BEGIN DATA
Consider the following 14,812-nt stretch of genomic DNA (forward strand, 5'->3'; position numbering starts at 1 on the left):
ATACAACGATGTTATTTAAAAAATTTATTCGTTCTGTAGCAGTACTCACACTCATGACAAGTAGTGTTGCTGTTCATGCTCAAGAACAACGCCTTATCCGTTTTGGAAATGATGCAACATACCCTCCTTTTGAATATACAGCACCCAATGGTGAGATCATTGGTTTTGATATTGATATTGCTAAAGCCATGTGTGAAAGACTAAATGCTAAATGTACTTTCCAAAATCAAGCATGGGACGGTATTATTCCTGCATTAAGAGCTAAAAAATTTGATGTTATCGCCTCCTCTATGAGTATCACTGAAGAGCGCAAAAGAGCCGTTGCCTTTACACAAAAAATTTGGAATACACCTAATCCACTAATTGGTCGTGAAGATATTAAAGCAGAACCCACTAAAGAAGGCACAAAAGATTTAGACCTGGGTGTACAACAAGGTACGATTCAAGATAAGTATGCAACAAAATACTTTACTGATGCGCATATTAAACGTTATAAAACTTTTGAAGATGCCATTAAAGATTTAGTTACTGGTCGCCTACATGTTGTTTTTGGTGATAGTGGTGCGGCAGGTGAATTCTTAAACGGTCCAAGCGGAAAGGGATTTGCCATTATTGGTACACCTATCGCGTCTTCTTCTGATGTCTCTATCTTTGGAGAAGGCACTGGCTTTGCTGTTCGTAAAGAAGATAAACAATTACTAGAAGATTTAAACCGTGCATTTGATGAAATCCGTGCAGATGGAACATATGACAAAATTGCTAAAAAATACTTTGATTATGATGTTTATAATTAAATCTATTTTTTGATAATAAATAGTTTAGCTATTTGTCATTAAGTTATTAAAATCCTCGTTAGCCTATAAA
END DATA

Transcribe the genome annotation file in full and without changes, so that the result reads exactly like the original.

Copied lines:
Consider the following 14,812-nt stretch of genomic DNA (forward strand, 5'->3'; position numbering starts at 1 on the left):
ATACAACGATGTTATTTAAAAAATTTATTCGTTCTGTAGCAGTACTCACACTCATGACAAGTAGTGTTGCTGTTCATGCTCAAGAACAACGCCTTATCCGTTTTGGAAATGATGCAACATACCCTCCTTTTGAATATACAGCACCCAATGGTGAGATCATTGGTTTTGATATTGATATTGCTAAAGCCATGTGTGAAAGACTAAATGCTAAATGTACTTTCCAAAATCAAGCATGGGACGGTATTATTCCTGCATTAAGAGCTAAAAAATTTGATGTTATCGCCTCCTCTATGAGTATCACTGAAGAGCGCAAAAGAGCCGTTGCCTTTACACAAAAAATTTGGAATACACCTAATCCACTAATTGGTCGTGAAGATATTAAAGCAGAACCCACTAAAGAAGGCACAAAAGATTTAGACCTGGGTGTACAACAAGGTACGATTCAAGATAAGTATGCAACAAAATACTTTACTGATGCGCATATTAAACGTTATAAAACTTTTGAAGATGCCATTAAAGATTTAGTTACTGGTCGCCTACATGTTGTTTTTGGTGATAGTGGTGCGGCAGGTGAATTCTTAAACGGTCCAAGCGGAAAGGGATTTGCCATTATTGGTACACCTATCGCGTCTTCTTCTGATGTCTCTATCTTTGGAGAAGGCACTGGCTTTGCTGTTCGTAAAGAAGATAAACAATTACTAGAAGATTTAAACCGTGCATTTGATGAAATCCGTGCAGATGGAACATATGACAAAATTGCTAAAAAATACTTTGATTATGATGTTTATAATTAAATCTATTTTTTGATAATAAATAGTTTAGCTATTTGTCATTAAGTTATTAAAATCCTCGTTAGCCTATAAA